"Film and literature are where Cavell sees these issues most profoundly and, in a way, most philosophically enacted, which accounts for the excitement with which his work has been greeted by non-philosophers. His autobiography, Little Did I Know: Excerpts from Memory, is itself a work of literature, as much a testing and investigation of voice as it is a human record . . . What Cavell gives us is a way to hear what we already know, but refuse to face. Little Did I know makes it clear that we already know more than enough. Our problem is a refusal to acknowledge it."Thomas Gardner, Books and Culture
"[S]tunning . . . What appears at first as a recapitulation of the themes of a life . . . reveals itself in its final pages, with breathtaking emotional force, as a farewell to the father as complex and elusive as it is ordinary . . . A master teacher."Matthew Goulish, TDR: The Drama Review
"Alongside the memories themselves are many meditations on the art of remembering, of retelling stories. This is Cavell at his most philosophical, so it is compelling stuff . . . Writing, like philosophy, and like life, does not provide answers. Like all his works, these memoirs are intended to have a therapeutic effectfor the writer as well as the reader."Katrina Forrester, Cambridge Literary Review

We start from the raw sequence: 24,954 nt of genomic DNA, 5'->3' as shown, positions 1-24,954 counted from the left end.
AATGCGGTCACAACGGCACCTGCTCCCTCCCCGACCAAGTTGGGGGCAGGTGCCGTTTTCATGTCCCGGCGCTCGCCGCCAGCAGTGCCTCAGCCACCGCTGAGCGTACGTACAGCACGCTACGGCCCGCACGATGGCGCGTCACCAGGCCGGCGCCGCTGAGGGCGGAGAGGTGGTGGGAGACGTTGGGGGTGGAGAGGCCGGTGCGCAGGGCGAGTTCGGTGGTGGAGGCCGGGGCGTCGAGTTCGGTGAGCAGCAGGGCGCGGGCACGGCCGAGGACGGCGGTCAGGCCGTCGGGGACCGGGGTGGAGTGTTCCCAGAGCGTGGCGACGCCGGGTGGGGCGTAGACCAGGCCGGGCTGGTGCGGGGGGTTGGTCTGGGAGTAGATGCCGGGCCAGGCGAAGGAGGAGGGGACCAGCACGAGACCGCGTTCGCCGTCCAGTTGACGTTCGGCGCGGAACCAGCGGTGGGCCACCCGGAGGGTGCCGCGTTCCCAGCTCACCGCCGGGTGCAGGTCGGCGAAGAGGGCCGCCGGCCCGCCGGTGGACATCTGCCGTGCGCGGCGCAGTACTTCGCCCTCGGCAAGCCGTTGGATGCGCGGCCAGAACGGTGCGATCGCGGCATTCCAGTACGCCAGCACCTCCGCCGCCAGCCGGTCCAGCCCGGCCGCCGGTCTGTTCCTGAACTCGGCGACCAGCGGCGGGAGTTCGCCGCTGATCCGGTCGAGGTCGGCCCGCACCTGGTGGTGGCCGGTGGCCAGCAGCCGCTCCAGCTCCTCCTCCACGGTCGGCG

"Stanley Cavell's recent book, Little Did I Know: Excerpts From Memory, is an unusual and absorbing work of recollection . . . At the close of this magisterial, idiosyncratic and rewarding book, it is not easy to know where we have ended up. Yet it is a fascinating place to find ourselves."Adam Gonya, Yearbook of the Irish Philosophical Society
"It is in [Cavell's] ability to intervene in his own storytelling to explain something further that the autobiography emerges as an important work of Cavellian philosophy . . . Little Did I Know takes on the challenge of using ordinary language to face a real threat, the actual end to the writer's thought. Thus, the memoir emerges not as a simple autobiography, but rather as the undertaking of the philosophical task Cavell has set, the attainment of peace through the repositioning of himself against his pending death . . . His autobiography becomes the marker of himself in history, the reminder to himself and to his readers that he exists in relation to all with which he interacts."Alexanda Manglis, Oxonian Review
About the Author
Stanley Cavell is Walter M. Cabot Professor of Aesthetics and the General Theory of Value, Emeritus, at Harvard University.